San Luis Obispo County
San Mateo County
Santa Barbara County
Santa Cruz County
Counties in bold are listed as TsunamiReady™. We will follow-up again next year to see if all of California’s coastal counties receive the TsunamiReady™ designation.
Do you live in one of California’s coastal communities? With this month marking the 3rd anniversary of the Japanese tsunami disaster, do you know — or care — if your community has a TsunamiReady™ designation?
Does this mean we need not worry about supply and increasing our consumption and dependence on oil? And the curse part, will this halt the incentive to move towards a cleaner, greener alternative energy source if there is this new abundance of oil here in the US? And what of our climate and environment?
To listen to the radio program episode, click here
….The Monterey Shale, the largest oil-shale reservoir in the country, is estimated to hold some 14 billion barrels of oil. The federal government is preparing to lease out a large chunk of it for oil development, spanning Monterey, Fresno and San Benito counties.
…North America will provide 40 percent of new supplies to 2018 through the development of light, tight oil and oil sands, while the contribution from the Organization of Petroleum Exporting Countries will slip to 30 percent, according to the International Energy Agency.
We have lost a champion, an advocate, colleague, a student, an alum, a friend, and a devoted mother, all way too soon and in unexpected tragedy.
The recent news has deeply penetrated the labs, our network and the resonated sympathies keep pouring in…we are reeling, and the drums are beating.
We wish that there was more comfort in this passing, but for now, there seems to be little beyond shock and our memories. Yet, we want you all to know, that these memories, and our personal interactions with Melanie, have touched us in many personal and formidable ways.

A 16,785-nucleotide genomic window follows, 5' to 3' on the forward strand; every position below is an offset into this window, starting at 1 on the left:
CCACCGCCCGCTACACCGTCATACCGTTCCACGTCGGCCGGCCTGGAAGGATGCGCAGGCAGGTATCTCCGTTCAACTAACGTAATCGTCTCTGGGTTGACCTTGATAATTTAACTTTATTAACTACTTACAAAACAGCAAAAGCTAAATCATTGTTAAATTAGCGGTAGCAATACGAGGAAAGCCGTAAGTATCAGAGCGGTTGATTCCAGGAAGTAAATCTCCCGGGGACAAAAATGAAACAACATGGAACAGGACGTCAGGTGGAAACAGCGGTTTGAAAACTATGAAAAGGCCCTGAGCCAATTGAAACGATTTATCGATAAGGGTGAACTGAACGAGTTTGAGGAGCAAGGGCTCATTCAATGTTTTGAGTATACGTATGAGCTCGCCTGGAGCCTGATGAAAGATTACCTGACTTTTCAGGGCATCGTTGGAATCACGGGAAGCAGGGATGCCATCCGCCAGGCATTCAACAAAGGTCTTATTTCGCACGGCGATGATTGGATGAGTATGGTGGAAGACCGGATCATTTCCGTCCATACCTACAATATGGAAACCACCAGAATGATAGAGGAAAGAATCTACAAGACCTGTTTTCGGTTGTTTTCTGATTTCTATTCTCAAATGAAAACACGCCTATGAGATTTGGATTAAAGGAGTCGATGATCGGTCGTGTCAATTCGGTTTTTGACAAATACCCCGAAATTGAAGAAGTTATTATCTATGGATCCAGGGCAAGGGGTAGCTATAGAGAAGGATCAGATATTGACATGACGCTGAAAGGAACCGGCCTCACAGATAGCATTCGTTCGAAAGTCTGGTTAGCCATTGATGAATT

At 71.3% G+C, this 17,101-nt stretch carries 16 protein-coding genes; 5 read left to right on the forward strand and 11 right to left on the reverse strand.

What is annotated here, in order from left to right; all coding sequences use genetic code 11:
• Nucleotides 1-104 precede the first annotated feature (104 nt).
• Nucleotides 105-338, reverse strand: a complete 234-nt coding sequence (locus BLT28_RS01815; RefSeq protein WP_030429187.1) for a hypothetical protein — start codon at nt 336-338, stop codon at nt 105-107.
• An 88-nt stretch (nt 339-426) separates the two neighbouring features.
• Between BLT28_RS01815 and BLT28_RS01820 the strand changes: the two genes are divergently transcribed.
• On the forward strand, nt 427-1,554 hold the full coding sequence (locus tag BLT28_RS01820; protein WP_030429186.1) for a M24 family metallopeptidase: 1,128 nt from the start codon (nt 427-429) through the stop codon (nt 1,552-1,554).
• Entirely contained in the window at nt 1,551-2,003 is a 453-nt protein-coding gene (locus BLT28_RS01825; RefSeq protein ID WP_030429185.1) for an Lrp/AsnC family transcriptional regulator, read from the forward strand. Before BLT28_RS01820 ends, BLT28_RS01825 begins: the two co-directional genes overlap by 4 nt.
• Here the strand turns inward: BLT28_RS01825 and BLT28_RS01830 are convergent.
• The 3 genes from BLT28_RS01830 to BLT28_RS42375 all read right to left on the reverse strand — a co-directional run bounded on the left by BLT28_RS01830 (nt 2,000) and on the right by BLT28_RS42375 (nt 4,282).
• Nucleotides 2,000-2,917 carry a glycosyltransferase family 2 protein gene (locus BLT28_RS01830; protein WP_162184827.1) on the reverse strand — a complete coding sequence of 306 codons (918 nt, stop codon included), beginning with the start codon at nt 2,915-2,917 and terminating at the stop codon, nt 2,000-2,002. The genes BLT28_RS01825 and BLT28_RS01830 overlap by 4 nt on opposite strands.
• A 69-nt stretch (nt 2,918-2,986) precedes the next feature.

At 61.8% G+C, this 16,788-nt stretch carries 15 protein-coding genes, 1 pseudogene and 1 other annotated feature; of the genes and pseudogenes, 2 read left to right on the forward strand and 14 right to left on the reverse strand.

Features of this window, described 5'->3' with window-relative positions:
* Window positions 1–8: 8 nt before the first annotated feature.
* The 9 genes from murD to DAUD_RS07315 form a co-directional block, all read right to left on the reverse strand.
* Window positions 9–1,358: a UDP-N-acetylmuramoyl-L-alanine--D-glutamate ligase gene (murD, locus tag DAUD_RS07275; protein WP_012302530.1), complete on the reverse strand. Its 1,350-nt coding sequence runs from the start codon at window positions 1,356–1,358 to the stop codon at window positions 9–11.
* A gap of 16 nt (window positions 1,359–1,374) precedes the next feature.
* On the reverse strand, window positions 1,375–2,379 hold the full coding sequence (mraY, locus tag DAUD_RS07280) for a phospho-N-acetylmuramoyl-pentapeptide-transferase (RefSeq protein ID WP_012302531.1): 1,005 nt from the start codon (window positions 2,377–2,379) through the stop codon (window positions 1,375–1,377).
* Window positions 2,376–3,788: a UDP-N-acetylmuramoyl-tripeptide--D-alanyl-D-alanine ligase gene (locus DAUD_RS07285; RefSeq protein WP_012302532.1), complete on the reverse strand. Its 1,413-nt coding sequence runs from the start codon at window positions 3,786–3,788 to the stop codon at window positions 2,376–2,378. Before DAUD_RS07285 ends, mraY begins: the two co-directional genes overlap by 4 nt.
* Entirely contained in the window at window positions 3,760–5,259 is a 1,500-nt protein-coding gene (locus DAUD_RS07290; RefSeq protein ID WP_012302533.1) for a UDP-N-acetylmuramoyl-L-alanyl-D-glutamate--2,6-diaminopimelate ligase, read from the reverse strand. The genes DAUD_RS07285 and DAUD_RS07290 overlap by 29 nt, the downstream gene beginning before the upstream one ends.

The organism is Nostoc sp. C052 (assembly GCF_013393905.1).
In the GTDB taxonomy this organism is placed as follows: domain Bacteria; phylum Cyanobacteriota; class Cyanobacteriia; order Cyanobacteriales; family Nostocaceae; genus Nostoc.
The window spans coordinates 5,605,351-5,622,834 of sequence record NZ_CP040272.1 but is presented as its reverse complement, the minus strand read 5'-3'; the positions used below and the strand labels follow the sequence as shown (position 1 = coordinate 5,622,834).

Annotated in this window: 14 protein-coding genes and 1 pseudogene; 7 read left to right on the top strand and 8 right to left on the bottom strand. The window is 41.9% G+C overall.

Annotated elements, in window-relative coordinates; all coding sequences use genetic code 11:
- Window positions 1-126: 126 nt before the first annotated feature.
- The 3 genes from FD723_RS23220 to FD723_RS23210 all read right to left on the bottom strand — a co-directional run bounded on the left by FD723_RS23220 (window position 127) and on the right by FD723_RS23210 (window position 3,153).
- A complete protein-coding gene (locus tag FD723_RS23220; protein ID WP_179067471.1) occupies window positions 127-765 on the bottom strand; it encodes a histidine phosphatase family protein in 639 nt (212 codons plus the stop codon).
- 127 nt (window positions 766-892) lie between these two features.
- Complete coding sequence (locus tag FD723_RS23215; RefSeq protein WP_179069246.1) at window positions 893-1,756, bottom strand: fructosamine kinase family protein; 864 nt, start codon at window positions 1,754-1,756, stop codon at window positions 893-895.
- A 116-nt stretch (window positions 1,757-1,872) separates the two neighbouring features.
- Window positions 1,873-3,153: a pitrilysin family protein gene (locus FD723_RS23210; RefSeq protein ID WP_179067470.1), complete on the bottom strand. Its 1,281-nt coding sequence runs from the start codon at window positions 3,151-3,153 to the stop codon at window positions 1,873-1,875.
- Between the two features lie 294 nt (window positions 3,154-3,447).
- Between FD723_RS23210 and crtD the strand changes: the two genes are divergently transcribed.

Melanie was a true native of north Monterey County, graduated Salinas High School in 1978 and eventually found her way into graduate school at Moss Landing Marine Laboratories in her own backyard.
Her thesis involved the “Flowering Plant Recruitment into a Newly Restored Salt Marsh in Elkhorn Slough, California,” advised by Mike Foster, Greg Cailliet and John Oliver.
Her thesis research reflected her ‘community’ approach to life, acknowledging Elkhorn Slough National Estuarine Research Reserve, Ken Moore, Sheila Baldridge, Larry Jones, Preston Watwood, Ken Delopst, Lynn McMasters, Gail Johnston, Dorothy Lydick, George Knauer, Meritt Tuel, Brian Fadely, Peter and Tony Young, Ruby Peterson, Marge Reidpath, Benthic Bubs, Mark Sliger, Keiko Sekiguchi, Mark Silberstein, Frances Cresswell, Steve Horn, her parents and her brother Eric.
Two years following the completion of her thesis, the laboratories were completely destroyed by the 1989 Loma Prieta Earthquake, and Melanie’s trajectory experienced a course correction towards a new kind of restoration: that of the laboratories’ reconstruction. This also launched her career as a permit consultant. She, together with a small cadre of attorneys and other MLML graduates, was the point person for reconstruction strategy….
….Her love of life and people was always obvious in her smile and loving personality. Her values, love, life, integrity and accomplishments should serve as an example for us all, and will never be forgotten. To Yohn and his family, we offer our deepest sympathies and our utmost support.
Kenneth Coale, Mike Foster, Greg Cailliet, John Oliver
The Whalefest at Old Fisherman’s Wharf in Monterey — Whale Watching Capital of the World — continues today, starting with a 10:00AM Beach Clean Up with The Wahine Project.
Today, the Museum of Monterey (MoM) theater is the venue for lectures and documentaries from the 2012 BLUE Ocean Film Festival, beginning with a collection of shorts (Fish Tale: My Secret Life as a Plankton, Ocean Oases, Sea Jellies: A summer Swarm in Monterey, Oceans at the Tipping Point and Ocean Giants), and the film Planet Ocean at 2:30PM.
Looking over the lighthouse exhibit at Museum of Monterey
Yesterday, my grandsons and I watched the inspiring film Ocean Frontiers at the Museum of Monterey.
Learning and blogging about environmental issues often becomes DEPRESSING because there is so much going wrong and the problems seem overwhelming, and insurmountable.
The movie Ocean Frontiers focused on positive work that promotes better health for our oceans. By working together, farmers from Iowa can directly impact the health of the Gulf waters by creating wetlands and reducing fertilizer use. Endangered whales are saved when a variety of organizations combine research and teamwork to re-route shipping traffic at a busy Boston Port.